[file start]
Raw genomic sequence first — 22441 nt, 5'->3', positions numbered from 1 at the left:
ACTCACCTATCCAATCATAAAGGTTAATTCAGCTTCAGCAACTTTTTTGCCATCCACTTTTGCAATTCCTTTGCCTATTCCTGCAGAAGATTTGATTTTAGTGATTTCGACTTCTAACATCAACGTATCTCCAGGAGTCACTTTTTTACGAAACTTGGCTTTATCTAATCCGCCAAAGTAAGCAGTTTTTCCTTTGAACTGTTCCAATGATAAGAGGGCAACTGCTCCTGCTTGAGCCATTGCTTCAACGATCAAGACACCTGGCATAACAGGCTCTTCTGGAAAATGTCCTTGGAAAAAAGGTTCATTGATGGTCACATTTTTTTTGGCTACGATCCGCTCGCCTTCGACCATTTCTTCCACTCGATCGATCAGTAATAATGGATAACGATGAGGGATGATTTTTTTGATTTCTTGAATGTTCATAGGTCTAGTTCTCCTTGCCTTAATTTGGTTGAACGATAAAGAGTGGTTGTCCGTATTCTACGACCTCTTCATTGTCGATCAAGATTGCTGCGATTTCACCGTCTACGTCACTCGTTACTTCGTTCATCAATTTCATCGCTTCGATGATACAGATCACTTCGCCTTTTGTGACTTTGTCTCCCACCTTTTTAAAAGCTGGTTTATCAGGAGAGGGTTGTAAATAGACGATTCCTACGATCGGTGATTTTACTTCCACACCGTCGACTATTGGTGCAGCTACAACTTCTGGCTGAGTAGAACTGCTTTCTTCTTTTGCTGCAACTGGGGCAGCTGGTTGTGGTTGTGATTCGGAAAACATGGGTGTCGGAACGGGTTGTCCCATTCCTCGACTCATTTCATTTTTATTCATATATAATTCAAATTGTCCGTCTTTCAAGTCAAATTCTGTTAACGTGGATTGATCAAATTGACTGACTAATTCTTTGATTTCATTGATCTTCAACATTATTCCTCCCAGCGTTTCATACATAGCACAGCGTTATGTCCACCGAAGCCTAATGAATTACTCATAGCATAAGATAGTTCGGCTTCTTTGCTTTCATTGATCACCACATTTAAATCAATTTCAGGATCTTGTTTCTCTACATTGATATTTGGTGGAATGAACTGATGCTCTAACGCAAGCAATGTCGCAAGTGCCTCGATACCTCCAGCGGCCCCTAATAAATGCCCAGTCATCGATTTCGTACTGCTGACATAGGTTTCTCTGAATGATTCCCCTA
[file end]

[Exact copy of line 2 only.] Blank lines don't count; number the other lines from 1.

ACTCACCTATCCAATCATAAAGGTTAATTCAGCTTCAGCAACTTTTTTGCCATCCACTTTTGCAATTCCTTTGCCTATTCCTGCAGAAGATTTGATTTTAGTGATTTCGACTTCTAACATCAACGTATCTCCAGGAGTCACTTTTTTACGAAACTTGGCTTTATCTAATCCGCCAAAGTAAGCAGTTTTTCCTTTGAACTGTTCCAATGATAAGAGGGCAACTGCTCCTGCTTGAGCCATTGCTTCAACGATCAAGACACCTGGCATAACAGGCTCTTCTGGAAAATGTCCTTGGAAAAAAGGTTCATTGATGGTCACATTTTTTTTGGCTACGATCCGCTCGCCTTCGACCATTTCTTCCACTCGATCGATCAGTAATAATGGATAACGATGAGGGATGATTTTTTTGATTTCTTGAATGTTCATAGGTCTAGTTCTCCTTGCCTTAATTTGGTTGAACGATAAAGAGTGGTTGTCCGTATTCTACGACCTCTTCATTGTCGATCAAGATTGCTGCGATTTCACCGTCTACGTCACTCGTTACTTCGTTCATCAATTTCATCGCTTCGATGATACAGATCACTTCGCCTTTTGTGACTTTGTCTCCCACCTTTTTAAAAGCTGGTTTATCAGGAGAGGGTTGTAAATAGACGATTCCTACGATCGGTGATTTTACTTCCACACCGTCGACTATTGGTGCAGCTACAACTTCTGGCTGAGTAGAACTGCTTTCTTCTTTTGCTGCAACTGGGGCAGCTGGTTGTGGTTGTGATTCGGAAAACATGGGTGTCGGAACGGGTTGTCCCATTCCTCGACTCATTTCATTTTTATTCATATATAATTCAAATTGTCCGTCTTTCAAGTCAAATTCTGTTAACGTGGATTGATCAAATTGACTGACTAATTCTTTGATTTCATTGATCTTCAACATTATTCCTCCCAGCGTTTCATACATAGCACAGCGTTATGTCCACCGAAGCCTAATGAATTACTCATAGCATAAGATAGTTCGGCTTCTTTGCTTTCATTGATCACCACATTTAAATCAATTTCAGGATCTTGTTTCTCTACATTGATATTTGGTGGAATGAACTGATGCTCTAACGCAAGCAATGTCGCAAGTGCCTCGATACCTCCAGCGGCCCCTAATAAATGCCCAGTCATCGATTTCGTACTGCTGACATAGGTTTCTCTGAATGATTCCCCTA